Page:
Thwarting security measures set up to protect a police recruiting center already hit by vehicle bombs, an attacker wearing explosives walked into the midst of a group of men applying for police jobs Saturday and detonated his charge, killing himself and at least 12 others, police and witnesses said.
The 9 a.m. attack on the police commando base in Baghdad's Yarmouk district "was not very loud. It sounded like the explosion of a tire," said Mays Naib, 32, who lives nearby.
Police initially put the death toll at 20, but the number was revised downward to 12, said police Col. Adnan Abdul Rahman, an Interior Ministry spokesman. He said 14 people were wounded.
Over the course of a nearly two-year-old insurgency in which assaults on Iraqi and U.S. security forces have been frequent, attackers repeatedly have targeted places where men stand in line to apply for jobs with the police and Iraqi army. Because would-be recruits typically are made to wait outside fortified bases and recruiting centers, they have proved to be easy targets for often-deadly bombings.
After previous attacks on the base in Yarmouk, the surrounding street had been blocked to provide greater security, Naib said. "So they send a suicide bomber to do this attack. Because of this recruiting center, we feel like we live in a battlefield," she said.
Despite the dangers that the job-seekers pose to the neighborhood, Naib said she felt sorry for "those poor people."
"What are they supposed to do?" she said. "They came here to look for a job and protect the country. Isn't that better than being without a job and turning to crime to make money to live?"
The dead and wounded were carried to Yarmouk Hospital, a few hundred yards from the attack. Outside the hospital, Khalid Hamza, 42, was trying to find a friend who had come to Baghdad from the southern town of Hilla to find work with the police. "His father is an old man; that is why he decided to join the police," Hamza said. "He did not tell his mother that he is going to join the police. She would never let him do that."
Al Qaeda in Iraq, the guerrilla organization led by Abu Musab Zarqawi, asserted responsibility for the bombing in a statement posted on the Internet. The authenticity of the claim could not be verified.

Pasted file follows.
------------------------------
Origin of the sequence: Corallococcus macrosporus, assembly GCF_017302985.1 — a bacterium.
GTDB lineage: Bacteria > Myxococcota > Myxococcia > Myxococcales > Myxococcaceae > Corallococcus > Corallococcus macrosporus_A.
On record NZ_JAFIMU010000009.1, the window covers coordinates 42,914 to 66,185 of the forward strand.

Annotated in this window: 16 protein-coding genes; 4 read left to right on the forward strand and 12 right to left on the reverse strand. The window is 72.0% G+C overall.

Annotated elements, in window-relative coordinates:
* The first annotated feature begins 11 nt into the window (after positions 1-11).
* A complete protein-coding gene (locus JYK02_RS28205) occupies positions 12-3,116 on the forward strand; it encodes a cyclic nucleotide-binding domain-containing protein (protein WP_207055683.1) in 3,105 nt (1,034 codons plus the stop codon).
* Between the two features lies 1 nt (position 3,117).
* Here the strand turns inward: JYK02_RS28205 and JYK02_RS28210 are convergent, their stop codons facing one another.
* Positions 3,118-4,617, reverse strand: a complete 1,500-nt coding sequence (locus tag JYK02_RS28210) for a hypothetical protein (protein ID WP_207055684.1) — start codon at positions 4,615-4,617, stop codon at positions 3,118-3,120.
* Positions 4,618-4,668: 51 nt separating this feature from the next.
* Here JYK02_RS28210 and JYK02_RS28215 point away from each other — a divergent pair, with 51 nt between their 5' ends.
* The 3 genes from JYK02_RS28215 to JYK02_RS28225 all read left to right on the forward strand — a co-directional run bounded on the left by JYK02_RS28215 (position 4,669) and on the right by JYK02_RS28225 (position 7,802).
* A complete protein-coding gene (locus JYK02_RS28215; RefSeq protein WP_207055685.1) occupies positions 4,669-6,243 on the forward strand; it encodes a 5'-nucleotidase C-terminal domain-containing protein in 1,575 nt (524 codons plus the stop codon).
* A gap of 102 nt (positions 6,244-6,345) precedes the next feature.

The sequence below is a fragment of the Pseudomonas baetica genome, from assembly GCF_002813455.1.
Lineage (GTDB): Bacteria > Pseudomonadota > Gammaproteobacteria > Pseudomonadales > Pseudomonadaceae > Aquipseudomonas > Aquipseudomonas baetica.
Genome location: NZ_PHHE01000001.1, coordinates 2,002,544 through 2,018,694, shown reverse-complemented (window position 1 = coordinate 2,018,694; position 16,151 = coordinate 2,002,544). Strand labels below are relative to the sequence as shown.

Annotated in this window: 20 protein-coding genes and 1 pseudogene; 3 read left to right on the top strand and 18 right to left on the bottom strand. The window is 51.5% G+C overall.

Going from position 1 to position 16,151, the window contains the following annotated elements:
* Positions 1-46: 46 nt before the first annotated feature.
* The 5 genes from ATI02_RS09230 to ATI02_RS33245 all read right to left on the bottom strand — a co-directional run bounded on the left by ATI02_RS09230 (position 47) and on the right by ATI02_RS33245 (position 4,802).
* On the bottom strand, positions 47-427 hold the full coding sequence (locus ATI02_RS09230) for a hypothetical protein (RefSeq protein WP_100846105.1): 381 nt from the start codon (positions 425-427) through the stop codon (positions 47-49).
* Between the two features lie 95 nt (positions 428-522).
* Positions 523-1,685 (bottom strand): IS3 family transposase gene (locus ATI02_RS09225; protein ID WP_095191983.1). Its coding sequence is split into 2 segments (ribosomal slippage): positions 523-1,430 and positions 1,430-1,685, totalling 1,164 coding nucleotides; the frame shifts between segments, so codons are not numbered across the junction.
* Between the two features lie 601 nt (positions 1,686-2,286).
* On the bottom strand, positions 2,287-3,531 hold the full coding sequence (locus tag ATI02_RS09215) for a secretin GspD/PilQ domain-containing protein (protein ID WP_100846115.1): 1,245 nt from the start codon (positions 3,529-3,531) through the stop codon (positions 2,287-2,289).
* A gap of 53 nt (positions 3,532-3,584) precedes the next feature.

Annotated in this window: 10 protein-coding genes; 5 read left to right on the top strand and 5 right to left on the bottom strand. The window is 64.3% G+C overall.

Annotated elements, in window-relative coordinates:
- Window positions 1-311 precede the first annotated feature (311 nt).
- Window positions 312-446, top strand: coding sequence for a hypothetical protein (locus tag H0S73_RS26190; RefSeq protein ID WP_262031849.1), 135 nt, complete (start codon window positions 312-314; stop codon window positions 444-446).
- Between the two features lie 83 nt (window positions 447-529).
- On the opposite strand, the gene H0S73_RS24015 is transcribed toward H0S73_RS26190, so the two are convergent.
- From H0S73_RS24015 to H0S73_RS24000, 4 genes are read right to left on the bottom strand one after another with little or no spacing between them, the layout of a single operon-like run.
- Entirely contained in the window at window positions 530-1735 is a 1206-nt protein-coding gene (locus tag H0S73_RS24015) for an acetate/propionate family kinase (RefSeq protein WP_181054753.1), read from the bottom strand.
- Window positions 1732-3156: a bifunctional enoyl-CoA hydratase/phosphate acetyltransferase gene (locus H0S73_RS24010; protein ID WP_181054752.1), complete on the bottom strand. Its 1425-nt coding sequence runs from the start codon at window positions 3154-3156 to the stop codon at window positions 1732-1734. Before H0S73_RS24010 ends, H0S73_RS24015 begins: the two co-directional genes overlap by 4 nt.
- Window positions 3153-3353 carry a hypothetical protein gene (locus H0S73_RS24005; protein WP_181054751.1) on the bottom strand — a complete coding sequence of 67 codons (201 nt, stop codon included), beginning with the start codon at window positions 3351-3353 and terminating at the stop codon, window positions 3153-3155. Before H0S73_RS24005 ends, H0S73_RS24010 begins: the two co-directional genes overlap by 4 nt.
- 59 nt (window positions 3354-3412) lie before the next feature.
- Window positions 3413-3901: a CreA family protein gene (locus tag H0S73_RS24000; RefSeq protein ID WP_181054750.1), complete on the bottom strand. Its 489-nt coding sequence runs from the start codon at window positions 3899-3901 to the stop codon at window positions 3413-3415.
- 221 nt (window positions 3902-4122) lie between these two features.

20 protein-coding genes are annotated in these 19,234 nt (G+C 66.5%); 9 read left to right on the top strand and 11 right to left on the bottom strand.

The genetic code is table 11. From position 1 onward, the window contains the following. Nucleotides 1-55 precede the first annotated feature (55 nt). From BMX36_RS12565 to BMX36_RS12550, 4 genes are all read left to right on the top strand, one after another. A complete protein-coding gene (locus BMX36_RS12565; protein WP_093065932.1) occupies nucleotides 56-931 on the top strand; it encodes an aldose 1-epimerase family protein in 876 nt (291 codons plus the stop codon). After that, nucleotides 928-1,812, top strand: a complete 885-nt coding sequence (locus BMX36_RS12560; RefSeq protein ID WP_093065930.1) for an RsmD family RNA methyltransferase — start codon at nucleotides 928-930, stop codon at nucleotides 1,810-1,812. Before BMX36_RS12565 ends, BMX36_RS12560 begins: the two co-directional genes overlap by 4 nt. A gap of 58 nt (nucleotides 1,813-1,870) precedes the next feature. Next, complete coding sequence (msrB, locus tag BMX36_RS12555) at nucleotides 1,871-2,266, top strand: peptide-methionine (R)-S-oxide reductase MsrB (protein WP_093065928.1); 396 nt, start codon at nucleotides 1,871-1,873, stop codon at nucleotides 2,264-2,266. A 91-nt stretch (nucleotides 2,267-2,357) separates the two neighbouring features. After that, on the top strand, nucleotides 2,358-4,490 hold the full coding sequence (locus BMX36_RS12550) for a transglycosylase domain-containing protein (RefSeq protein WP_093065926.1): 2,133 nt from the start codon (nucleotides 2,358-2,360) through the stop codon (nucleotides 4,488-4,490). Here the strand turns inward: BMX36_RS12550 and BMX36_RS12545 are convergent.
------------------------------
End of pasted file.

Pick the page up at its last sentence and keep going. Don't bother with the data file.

Meanwhile in Hilla, a mostly Shiite city 60 miles south of Baghdad, a suicide bomber detonated a belt of explosives at a police checkpoint in the city center, killing six policemen and the attacker, said Police Capt. Muthana Khalid Ali, according to the Associated Press.
About 10 minutes later, a second attacker blew himself up in a crowd of police officers and civilians who had rushed to the scene of the first blast, Ali said. Twenty-six people were injured, the AP reported. There was no immediate assertion of responsibility for either attack in Hilla.
On Friday, Zarqawi's radical Sunni Muslim group claimed to have carried out the drive-by shooting of a prominent Shiite Muslim cleric, Kamaleddin Ghuraifi, on a street in central Baghdad. On Saturday, a bomb exploded at a police checkpoint in Mahmudiyah, 15 miles south of Baghdad, shortly after Ghuraifi's funeral procession had passed by, according to the Reuters news agency.
The bomb, which police said was hidden in a vegetable cart, killed five people and wounded 12. It was not clear whether the bomb had been intended to hit the procession, which was taking Ghuraifi's body to be buried in the holy city of Najaf, 90 miles south of the capital.
Ghuraifi had been a Baghdad representative of Grand Ayatollah Ali Sistani, Iraq's most prominent Shiite religious leader, who has his headquarters in Najaf. On Saturday, the walls around Najaf's ornate Imam Ali shrine were filled with banners denouncing the recent assassinations of prominent Shiite religious and political figures and blaming them on Sunni insurgent groups. One of the banners demanded: "Can't the Sunni wise men stop the criminals?"
Meanwhile, another influential Shiite cleric's top lieutenant was released from detention Saturday after a year in U.S. military custody. The Najaf office of Moqtada Sadr, the rebel cleric whose militia twice battled U.S. forces last year, announced that Muhammed Tabatabei had been freed from Abu Ghraib prison, where he had been held without being charged. Tabatabei returned to Najaf, where he met with Sadr, the announcement said.
Special correspondent Saad Sarhan in Najaf contributed to this report.